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DeadSoul Tribe - A Murder Of Crows CD (album) cover


DeadSoul Tribe


Experimental/Post Metal

3.68 | 123 ratings

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4 stars When Black Sabbath meets Jethro Tull meets Tool .

I saw the CD of this album during my working trip to Bandung couple of weeks ago. Well, I knew the band from their later albums "The Dead Word" (2005) and "A Lullaby for The Devil" (2007) which both of them I like very much. I purchased the CD without further thinking at all because their two albums have proved me enough about the musical quality of the band. Since then, I played the CD many times in its entirety. For some reason, I do enjoy the music very much and I don't know why. I think I have played more than 20 spins and I still enjoy with no boringness at all. Lately, having spun the CD many times, I find why I do like the music of DeadSoul Tribe, especially this album. First, the music is basically (or I would say) most of them are riff-based and the band expand it further to become a song. A very good example to show what I mean here is the 6th track "Angels in Vertigo" which I believe it was created from riffs and then expanded with melody. Second, I love the dark nuance created by the band through Black Sabbath-influenced guitar riffs. Third, the use of flute in progressive metal music that reminds me to Ian Anderson of Jethro Tull.

For those who are new to the band, DeadSoul Tribe was founded in 2000 by Devon Graves, former member of Psychotic Waltz. A year later the debut album Deadsoul Tribe was released and proved to be a success with former Psychotic Waltz fans and beyond. Graves is the singer, songwriter and multi-instrumentalist whose music is both philosophical and challenging. Everything I write has a message, an approach to poetry, he says. It's the major function of poetry not to provide answers, but to raise questions - to be thought provoking and to create space for individual interpretations. Together with drummer Adel Moustafa, who also plays the drums on the records, the guitarist Roland `Rollz` Kerschbaumer and bass player Roland Ivenz, Deadsoul Tribe is known for their stirring stage performance. [official DsT site]. Devon made an original concept for Deadsoul Tribe in 1999 and he acted as Songwriter, Producer, Lead Guitar, Lead Vocalist, Overlord. His favorites range from Jethro Tull to Pink Floyd, Black Sabbath, Hendrix and Zappa.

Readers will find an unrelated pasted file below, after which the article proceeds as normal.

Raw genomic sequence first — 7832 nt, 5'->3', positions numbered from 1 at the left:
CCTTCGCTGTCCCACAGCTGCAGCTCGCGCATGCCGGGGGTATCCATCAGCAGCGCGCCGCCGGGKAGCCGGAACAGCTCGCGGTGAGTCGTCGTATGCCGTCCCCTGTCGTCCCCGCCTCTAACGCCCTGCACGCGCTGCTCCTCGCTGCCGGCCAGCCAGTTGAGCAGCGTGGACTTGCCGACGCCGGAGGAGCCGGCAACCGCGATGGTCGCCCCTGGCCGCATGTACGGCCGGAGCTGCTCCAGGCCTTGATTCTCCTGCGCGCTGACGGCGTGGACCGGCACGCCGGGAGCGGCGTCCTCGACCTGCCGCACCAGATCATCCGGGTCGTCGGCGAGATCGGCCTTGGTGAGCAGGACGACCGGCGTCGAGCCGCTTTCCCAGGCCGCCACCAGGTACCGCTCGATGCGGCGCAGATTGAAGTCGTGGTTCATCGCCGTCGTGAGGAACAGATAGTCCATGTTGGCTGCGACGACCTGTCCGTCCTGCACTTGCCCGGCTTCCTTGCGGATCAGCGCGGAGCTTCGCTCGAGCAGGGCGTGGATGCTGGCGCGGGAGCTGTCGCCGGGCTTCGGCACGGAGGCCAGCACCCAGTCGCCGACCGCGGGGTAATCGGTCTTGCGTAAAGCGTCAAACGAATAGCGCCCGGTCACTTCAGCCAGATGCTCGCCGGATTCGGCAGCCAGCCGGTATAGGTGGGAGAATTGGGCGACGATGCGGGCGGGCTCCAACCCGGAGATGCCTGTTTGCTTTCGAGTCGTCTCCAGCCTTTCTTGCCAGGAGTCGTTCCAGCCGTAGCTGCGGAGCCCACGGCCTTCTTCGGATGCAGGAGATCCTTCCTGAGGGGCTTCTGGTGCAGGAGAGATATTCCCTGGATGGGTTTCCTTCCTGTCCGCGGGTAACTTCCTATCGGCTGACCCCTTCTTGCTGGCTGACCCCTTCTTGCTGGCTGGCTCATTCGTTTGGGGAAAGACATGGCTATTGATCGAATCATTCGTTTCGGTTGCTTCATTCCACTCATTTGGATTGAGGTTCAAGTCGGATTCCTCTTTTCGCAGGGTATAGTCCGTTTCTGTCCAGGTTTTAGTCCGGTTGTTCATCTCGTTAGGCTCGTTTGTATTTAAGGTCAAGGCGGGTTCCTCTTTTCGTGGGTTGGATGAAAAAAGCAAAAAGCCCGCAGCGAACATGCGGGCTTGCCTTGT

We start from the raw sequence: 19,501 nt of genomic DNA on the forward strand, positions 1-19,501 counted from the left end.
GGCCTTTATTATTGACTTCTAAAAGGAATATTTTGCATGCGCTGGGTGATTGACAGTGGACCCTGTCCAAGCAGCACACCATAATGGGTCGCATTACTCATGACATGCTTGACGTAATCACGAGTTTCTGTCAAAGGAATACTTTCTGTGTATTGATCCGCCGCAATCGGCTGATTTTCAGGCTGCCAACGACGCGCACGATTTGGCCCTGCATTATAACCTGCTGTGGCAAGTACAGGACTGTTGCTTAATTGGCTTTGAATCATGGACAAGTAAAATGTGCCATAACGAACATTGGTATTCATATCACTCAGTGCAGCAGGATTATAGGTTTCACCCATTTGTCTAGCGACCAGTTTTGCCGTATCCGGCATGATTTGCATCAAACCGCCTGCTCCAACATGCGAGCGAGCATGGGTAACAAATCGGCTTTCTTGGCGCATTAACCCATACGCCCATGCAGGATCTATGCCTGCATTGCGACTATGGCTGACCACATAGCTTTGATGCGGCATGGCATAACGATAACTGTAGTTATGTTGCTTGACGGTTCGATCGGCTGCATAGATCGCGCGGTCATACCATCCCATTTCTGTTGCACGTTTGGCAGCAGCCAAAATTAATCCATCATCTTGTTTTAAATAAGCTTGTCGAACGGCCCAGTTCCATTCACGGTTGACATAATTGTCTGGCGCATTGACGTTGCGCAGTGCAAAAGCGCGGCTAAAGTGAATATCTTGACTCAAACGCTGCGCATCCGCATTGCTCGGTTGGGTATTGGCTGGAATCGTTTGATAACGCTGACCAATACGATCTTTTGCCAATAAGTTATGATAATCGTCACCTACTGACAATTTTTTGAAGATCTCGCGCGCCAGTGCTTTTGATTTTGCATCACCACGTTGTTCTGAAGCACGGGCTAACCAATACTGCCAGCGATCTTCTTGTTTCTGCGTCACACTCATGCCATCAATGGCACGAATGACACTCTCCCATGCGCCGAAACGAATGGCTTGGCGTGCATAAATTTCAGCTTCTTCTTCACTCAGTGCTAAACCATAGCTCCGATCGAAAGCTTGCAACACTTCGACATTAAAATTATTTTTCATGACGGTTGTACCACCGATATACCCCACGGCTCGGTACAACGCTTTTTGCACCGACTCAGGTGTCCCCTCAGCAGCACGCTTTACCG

It's best enjoyed if you play it in its entirety

Listening to this album is best to start from the beginning till the end, even until the bonus track as well. The opening track "Feed Part I: Stone by stone" (5:04) provides a warm welcome through a soft guitar riffs in basically slow moving music and it then moves in crescendo until musical break which brings in Devon Graves voice to enter with: A skeleton made of houses / Something out of the nothingness / Will be born / Asleep for a thousand years / Taking form / Stone by stone / Stone by stone . Oh what a nice intro, really. The strong point of this opening track is the chorus, despite its excellent riffs. The track moves smoothly to the next "Feed Part II: The awakening" (2:54) through the sound of flute. It's a very nice bridge. It does remind me to Jethro Tull especially the opening lyrical verse which relates me to the part of "Aqualung my friend .." of Aqualung. The bluesy guitar solo is also stunning and very very enjoyable.